Penetrating liver war injury: a report on 172 cases

Mil Med. 2003 May;168(5):419-21.


During the 4-year military conflict in Croatia, we treated operatively 7,928 casualties. Of those casualties, 172 (2.2%) had penetrating liver injury, mostly sustained by explosive devices. Of these injuries, 90.7% were associated with the trauma of other abdominal and extra-abdominal organs. Seventy-five percent of injuries belonged to grades III and IV on the Liver Injury Scale. The main method of treatment was debridement with ligation of severed vessels and bile ducts. In 8.1% of cases with detrimental bleeding, we used liver packing. Fifty percent of these patients have survived but with a high incidence of septic complications. This method was proven salutary in the most detrimental injuries that could not be treated in any other way. Postoperative hemorrhage and intra-abdominal abscesses were complications that needed surgical and ultrasound-guided aspiration, respectively. Numerous heavy injuries of the liver combined with associated trauma of other vital organs are responsible for the high mortality rate of 28.5%.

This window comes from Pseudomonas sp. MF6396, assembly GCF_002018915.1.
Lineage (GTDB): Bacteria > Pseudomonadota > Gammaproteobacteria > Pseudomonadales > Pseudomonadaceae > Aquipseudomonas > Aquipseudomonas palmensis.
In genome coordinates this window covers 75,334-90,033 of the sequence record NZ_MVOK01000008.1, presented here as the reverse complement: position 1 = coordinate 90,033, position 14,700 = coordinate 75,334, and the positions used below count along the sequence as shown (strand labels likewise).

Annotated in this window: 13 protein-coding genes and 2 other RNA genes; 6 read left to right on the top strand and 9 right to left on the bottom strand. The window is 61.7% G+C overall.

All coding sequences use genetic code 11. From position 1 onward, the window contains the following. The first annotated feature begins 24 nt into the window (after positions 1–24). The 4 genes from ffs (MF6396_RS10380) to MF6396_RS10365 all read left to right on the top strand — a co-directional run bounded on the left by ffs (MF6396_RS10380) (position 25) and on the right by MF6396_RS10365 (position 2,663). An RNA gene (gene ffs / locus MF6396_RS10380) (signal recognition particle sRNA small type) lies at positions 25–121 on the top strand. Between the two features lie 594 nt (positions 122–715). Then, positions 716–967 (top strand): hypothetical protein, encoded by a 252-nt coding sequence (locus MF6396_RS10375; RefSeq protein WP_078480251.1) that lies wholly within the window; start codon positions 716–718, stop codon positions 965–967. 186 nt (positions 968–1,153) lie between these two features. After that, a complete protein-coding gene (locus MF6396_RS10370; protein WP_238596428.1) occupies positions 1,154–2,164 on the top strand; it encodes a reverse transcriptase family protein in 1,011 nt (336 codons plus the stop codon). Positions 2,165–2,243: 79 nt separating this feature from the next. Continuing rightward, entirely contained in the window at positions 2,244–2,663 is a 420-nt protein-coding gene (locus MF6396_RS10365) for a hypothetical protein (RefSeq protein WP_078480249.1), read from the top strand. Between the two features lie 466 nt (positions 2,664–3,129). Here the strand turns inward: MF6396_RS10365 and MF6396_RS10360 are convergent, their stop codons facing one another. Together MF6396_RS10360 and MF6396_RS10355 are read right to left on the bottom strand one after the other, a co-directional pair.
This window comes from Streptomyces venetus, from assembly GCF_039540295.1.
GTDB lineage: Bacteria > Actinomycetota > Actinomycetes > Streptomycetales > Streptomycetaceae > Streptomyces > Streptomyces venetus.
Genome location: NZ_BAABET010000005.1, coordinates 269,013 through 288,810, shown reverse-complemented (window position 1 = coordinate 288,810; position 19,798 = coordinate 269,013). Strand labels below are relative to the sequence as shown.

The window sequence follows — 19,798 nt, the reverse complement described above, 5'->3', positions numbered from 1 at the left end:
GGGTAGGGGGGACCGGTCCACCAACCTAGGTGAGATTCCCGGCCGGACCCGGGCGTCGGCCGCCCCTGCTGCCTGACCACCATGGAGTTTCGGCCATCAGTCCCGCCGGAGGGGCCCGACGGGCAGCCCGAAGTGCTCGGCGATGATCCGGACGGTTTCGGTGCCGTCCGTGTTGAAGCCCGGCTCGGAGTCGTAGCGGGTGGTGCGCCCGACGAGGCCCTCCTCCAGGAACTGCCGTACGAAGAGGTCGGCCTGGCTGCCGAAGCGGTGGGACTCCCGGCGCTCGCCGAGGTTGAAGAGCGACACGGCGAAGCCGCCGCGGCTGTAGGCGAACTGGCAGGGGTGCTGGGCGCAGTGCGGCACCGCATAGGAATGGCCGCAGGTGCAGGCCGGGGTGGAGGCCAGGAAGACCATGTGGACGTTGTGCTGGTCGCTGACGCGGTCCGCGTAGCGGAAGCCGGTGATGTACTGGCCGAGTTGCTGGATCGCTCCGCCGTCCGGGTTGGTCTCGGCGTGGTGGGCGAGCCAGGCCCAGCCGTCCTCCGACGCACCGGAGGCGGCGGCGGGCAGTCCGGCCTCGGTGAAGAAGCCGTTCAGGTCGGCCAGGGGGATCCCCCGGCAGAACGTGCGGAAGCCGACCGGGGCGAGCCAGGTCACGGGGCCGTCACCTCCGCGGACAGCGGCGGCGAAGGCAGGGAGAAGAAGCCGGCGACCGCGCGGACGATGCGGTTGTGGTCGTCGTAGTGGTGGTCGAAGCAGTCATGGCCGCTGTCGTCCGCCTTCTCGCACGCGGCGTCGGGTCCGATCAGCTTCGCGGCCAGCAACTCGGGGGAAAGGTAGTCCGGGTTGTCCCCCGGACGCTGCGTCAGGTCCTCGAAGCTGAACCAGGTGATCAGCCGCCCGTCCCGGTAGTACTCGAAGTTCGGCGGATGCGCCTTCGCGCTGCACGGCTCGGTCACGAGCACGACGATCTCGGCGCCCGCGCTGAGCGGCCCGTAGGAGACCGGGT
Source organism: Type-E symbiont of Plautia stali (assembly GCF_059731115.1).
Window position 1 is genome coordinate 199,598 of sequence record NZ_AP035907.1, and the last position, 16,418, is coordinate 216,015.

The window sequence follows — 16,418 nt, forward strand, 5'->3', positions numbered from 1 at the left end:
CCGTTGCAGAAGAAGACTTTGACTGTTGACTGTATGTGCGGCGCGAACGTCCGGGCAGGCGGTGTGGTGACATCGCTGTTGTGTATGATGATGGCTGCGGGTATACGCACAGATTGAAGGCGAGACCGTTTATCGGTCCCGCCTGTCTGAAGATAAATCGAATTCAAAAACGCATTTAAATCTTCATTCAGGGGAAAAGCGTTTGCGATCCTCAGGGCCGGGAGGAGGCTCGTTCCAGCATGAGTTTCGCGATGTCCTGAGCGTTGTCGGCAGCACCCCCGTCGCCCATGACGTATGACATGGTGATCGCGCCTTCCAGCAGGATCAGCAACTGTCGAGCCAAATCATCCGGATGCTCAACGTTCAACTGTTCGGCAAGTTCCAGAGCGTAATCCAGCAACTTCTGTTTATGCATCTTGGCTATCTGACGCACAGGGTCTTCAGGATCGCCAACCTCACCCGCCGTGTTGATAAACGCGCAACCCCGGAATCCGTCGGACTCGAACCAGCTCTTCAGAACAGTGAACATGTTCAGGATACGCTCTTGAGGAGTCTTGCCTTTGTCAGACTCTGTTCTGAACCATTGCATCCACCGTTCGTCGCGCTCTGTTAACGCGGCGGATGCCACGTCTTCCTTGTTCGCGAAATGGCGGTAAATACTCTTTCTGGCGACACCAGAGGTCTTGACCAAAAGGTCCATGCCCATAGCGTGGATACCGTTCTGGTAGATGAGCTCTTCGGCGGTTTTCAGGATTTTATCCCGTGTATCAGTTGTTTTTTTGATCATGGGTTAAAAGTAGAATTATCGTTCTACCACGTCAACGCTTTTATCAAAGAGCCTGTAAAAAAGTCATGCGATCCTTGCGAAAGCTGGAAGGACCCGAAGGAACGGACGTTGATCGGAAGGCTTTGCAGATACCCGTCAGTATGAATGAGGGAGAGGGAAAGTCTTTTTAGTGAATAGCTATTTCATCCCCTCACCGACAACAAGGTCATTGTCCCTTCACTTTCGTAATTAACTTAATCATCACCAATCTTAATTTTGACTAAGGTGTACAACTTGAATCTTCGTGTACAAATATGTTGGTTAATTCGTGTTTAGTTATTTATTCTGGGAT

MeSH terms

  • Adult
  • Croatia / epidemiology
  • Explosions
  • Female
  • Humans
  • Injury Severity Score
  • Liver / injuries*
  • Liver / surgery
  • Male
  • Postoperative Complications / epidemiology
  • Retrospective Studies
  • Treatment Outcome
  • Warfare*
  • Wounds, Gunshot / epidemiology
  • Wounds, Gunshot / surgery
  • Wounds, Penetrating / epidemiology*
  • Wounds, Penetrating / surgery
  • Wounds, Stab / epidemiology
  • Wounds, Stab / surgery